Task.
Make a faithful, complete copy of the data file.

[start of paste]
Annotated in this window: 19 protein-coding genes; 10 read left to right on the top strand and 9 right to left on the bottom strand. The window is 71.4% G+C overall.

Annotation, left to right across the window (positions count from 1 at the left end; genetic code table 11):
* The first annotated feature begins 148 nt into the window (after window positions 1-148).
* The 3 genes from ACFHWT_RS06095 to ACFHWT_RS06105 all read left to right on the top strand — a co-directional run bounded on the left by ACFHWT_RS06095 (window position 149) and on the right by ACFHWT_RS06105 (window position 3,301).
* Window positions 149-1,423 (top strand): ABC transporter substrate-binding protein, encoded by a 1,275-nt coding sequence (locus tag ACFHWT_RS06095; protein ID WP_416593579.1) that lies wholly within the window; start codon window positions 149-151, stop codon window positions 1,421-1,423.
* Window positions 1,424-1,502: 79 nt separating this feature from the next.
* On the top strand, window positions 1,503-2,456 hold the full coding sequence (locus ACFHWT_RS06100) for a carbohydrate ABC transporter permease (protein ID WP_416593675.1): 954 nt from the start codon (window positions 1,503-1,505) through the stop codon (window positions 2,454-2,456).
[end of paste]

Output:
Annotated in this window: 19 protein-coding genes; 10 read left to right on the top strand and 9 right to left on the bottom strand. The window is 71.4% G+C overall.

Annotation, left to right across the window (positions count from 1 at the left end; genetic code table 11):
* The first annotated feature begins 148 nt into the window (after window positions 1-148).
* The 3 genes from ACFHWT_RS06095 to ACFHWT_RS06105 all read left to right on the top strand — a co-directional run bounded on the left by ACFHWT_RS06095 (window position 149) and on the right by ACFHWT_RS06105 (window position 3,301).
* Window positions 149-1,423 (top strand): ABC transporter substrate-binding protein, encoded by a 1,275-nt coding sequence (locus tag ACFHWT_RS06095; protein ID WP_416593579.1) that lies wholly within the window; start codon window positions 149-151, stop codon window positions 1,421-1,423.
* Window positions 1,424-1,502: 79 nt separating this feature from the next.
* On the top strand, window positions 1,503-2,456 hold the full coding sequence (locus ACFHWT_RS06100) for a carbohydrate ABC transporter permease (protein ID WP_416593675.1): 954 nt from the start codon (window positions 1,503-1,505) through the stop codon (window positions 2,454-2,456).